Books

Page 9 of 13, showing 12 records out of 149 total, starting on record 97, ending on 108

Why Be Happy When You Could Be Normal? (by Jeanette Winterson)

Jonathan Cape (27 Oct, 2011)

The shocking, heart-breaking - and often very funny - true story behind Oranges Are Not the Only Fruit.

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3.0 Stars3.0 Stars3.0 Stars from 1 Review

 
 

Over Hill and Dale (by Gervase Phinn)

Penguin (24 Sep, 2009)

Gervase Phinn begins his second year as a schools inspector in Yorkshire. Gervase's colleagues rag him unmercifully about his faraway look whenever the name of Christine Bentley of WinneryNook Nursery and Primary School is mentioned, and he realises it is time to take action - but how to put the question?

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4.0 Stars4.0 Stars4.0 Stars4.0 Stars from 1 Review

 
 

Lemon Sherbet and Dolly Blue: The Story of an Accidental Family (by Lynn Knight)

Atlantic Books (01 Aug, 2011)

150 Station Road, Wheeldon Mill - a short stride across the Chesterfield Canal in the heart of Derbyshire - was home to the Nash family and their corner shop, which served a small mining community with everything from Brasso and Dolly Blue, to cheap dress rings and bright sugary sweets. But just as this was no ordinary home, theirs was no ordinary family. Lynn Knight tells the remarkable story of the three ...

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4.0 Stars4.0 Stars4.0 Stars4.0 Stars from 1 Review

 
 

Steve Jobs: The Exclusive Biography (by Walter Isaacson)

Little, Brown (24 Oct, 2011)

The life of Steve Jobs from his childhood, via Apple Computers, to his early death from cancer.

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4.0 Stars4.0 Stars4.0 Stars4.0 Stars from 1 Review

 
 

Put Me Back On My Bike: In Search of Tom Simpson (by William Fotheringham)

Yellow Jersey (07 Jun, 2007)

Tom Simpson was an Olympic medallist, world champion and the first Briton to wear the fabled yellow jersey of the Tour de France. He died a tragic early death on the barren moonscape of the Mont Ventoux during the 1967 Tour. Forty years on, hundreds of fans still make the pilgrimage to the windswept memorial which marks the spot where he died. A man of contradictions, Simpson was one of the first cycli ...

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5.0 Stars5.0 Stars5.0 Stars5.0 Stars5.0 Stars from 1 Review

 
 

Bilbury Village (by Vernon Coleman)

Chilton Designs Publishers (31 Jan, 2008)

Bilbury is the village everyone dreams of living in - people speak to strangers, doors are left open, neighbours share each other's dramas.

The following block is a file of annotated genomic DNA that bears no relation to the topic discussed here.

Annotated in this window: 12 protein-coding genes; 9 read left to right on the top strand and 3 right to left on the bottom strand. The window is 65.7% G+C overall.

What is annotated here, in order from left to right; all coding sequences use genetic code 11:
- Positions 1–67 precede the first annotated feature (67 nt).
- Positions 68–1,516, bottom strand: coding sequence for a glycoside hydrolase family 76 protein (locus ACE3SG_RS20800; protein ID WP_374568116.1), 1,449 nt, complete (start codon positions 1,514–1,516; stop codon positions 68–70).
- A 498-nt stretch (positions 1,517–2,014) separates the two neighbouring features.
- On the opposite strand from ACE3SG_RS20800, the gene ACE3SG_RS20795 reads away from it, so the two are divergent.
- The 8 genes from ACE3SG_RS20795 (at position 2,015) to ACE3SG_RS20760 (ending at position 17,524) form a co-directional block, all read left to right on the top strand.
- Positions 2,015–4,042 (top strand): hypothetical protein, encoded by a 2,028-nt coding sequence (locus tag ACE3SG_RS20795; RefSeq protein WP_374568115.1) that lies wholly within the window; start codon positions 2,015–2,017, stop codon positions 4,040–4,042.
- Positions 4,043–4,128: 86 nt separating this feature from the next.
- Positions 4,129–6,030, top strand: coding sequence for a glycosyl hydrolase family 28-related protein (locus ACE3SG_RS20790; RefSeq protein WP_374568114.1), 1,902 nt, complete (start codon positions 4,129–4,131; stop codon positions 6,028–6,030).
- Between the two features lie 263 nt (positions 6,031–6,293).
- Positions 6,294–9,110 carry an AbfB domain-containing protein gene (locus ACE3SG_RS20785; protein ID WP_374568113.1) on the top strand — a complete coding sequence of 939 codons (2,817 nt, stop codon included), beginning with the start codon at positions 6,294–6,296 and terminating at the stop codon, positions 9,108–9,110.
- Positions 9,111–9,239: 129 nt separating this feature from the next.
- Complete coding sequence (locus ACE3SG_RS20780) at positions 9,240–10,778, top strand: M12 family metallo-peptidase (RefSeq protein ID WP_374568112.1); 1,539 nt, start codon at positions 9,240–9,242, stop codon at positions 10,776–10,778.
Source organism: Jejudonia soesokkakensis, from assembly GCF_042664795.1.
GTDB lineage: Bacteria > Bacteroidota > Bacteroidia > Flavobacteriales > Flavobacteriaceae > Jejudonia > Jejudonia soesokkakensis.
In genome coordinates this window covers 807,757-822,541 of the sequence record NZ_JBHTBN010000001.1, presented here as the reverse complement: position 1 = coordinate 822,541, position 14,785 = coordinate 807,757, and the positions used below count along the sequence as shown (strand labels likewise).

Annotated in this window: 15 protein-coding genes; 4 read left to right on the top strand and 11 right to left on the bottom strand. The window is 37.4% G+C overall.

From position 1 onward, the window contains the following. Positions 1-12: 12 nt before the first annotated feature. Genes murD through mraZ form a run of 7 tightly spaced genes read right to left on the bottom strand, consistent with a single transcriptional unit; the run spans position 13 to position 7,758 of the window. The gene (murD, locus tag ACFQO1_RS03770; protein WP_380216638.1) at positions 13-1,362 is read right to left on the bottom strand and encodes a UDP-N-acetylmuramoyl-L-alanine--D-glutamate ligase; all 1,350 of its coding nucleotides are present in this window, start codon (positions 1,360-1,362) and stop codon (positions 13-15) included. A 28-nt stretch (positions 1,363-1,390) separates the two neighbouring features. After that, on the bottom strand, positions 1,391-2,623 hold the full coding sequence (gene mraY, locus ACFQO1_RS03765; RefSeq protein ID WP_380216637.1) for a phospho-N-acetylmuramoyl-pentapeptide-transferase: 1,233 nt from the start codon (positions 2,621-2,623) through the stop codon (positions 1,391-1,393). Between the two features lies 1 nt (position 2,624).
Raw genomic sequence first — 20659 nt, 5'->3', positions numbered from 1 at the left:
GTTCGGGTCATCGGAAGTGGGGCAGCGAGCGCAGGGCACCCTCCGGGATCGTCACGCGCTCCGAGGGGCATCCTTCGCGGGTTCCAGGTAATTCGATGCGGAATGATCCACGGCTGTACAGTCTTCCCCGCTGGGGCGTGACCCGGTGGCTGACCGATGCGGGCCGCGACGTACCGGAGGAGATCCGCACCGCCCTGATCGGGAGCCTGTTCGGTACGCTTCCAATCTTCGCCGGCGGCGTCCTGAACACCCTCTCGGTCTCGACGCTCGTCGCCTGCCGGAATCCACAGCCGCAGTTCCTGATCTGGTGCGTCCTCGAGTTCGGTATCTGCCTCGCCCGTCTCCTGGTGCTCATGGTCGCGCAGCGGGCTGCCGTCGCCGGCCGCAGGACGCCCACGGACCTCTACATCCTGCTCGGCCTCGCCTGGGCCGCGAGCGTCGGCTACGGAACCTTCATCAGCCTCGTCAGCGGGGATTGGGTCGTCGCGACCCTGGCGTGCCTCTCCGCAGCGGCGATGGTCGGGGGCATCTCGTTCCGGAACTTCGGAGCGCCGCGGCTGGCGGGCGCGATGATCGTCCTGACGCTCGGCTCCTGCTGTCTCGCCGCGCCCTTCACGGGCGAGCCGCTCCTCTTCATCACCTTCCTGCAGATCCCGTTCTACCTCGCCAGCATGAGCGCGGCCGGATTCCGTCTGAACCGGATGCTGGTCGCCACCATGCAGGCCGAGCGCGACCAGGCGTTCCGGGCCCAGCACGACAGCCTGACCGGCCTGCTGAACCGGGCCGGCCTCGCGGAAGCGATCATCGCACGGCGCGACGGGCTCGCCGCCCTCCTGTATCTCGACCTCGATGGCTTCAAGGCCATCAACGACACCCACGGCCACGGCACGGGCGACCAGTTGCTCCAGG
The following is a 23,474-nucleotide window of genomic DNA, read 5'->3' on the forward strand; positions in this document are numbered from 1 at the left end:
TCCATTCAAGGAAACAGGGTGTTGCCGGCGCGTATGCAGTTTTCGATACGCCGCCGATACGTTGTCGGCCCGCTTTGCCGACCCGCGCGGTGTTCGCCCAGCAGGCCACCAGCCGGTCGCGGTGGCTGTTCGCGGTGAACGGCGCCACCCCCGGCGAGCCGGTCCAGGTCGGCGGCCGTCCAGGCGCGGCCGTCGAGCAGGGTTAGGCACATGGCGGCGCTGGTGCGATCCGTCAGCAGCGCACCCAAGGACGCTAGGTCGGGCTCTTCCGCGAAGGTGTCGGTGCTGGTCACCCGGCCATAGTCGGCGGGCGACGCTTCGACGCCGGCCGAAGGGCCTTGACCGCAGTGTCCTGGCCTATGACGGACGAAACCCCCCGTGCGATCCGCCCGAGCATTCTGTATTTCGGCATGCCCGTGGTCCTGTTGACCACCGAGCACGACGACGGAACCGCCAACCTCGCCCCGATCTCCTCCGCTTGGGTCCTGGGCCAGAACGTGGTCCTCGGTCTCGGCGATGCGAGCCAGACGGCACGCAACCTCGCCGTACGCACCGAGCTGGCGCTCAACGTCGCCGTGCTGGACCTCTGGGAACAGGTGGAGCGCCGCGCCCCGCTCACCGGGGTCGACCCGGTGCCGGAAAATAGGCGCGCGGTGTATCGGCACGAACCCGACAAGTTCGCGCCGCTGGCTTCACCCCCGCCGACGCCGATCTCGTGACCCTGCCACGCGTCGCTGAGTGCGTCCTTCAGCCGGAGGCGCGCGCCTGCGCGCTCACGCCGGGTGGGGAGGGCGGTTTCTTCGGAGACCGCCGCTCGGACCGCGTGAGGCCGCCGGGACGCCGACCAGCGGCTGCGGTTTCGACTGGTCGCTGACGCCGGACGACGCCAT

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2.0 Stars2.0 Stars from 1 Review

 
 

The Genius in my Basement (by Alexander Masters)

Fourth Estate (01 Sep, 2011)

One of the greatest mathematical prodigies of the twentieth century stomps around the basement in semi-darkness, dodging between stalagmites of bus timetables and engorged plastic bags. He eats tinned kippers stirred into packets of Bombay Mix. Simon is exploring a theoretical puzzle so complex and critical to our understanding of the universe, that it is known as the Monster. It looks like a sudoku table â ...

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3.0 Stars3.0 Stars3.0 Stars from 1 Review

 
 

The Tiger's Child: The story of a gifted, troubled child and the teacher who refused to give up on h (by Torey Hayden)

Harper Element (17 May, 2005)

Torey Hayden returns with this deeply-moving sequel to her first book, One Child (the Sunday Times bestseller). After seven years, Torey is reunited with Sheila, the disturbed 6-year-old she tried to rescue.

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3.0 Stars3.0 Stars3.0 Stars from 1 Review

 
 

Street Kid: One Child's Desperate Fight for Survival (by Judy Westwater)

Harper Collins (16 Oct, 2006)

John Peel first brought Judy's moving childhood story to light on 'Home Truths'. Abducted by her psychotic spiritualist father and kept like a dog in the backyard, she went on to suffer at the brutal hands of nuns in a Manchester orphanage, before living wild on the streets. An incredible, heart-wrenching story of a child who refused to give up.

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4.0 Stars4.0 Stars4.0 Stars4.0 Stars from 1 Review

 
 

The Harem within (by Fatima Mernissi)

Bantam Books (07 Sep, 1995)

As a little girl, Fatima Mernissi was often puzzled by the idea of the harem. Even if you accepted that men and women needed to be kept apart, she asked, why couldn't it be the woman who walked freely in the streets, while men stayed locked behind the harem gates? In this story, she tells of her childhood in a Fez harem in the 1940s, a period of social transition in Morocco. Yasmina, Fatima's grandmother, w ...

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4.0 Stars4.0 Stars4.0 Stars4.0 Stars from 1 Review

 
 

Elizabeth Barrett Browning: A Biography (Paladin Books) (by Margaret Forster)

Flamingo (26 Jul, 1993)

A biography of Elizabeth Barrett Browning which draws a portrait of Victorian family life and gives an alternative view of the poet, suggesting a woman of strong and determined character.

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5.0 Stars5.0 Stars5.0 Stars5.0 Stars5.0 Stars from 1 Review

 
 

Just Another Kid: Each was a child no one could reach - until one amazing teacher embraced them all (by Torey Hayden)

Harper Element (05 Jun, 2006)

Features a narrative of an extraordinary teacher's determination. This work is an illustration of nurturing concern, not only for a few emotionally disturbed children, but for one woman facing a personal battle.

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4.0 Stars4.0 Stars4.0 Stars4.0 Stars from 1 Review

 
 
 
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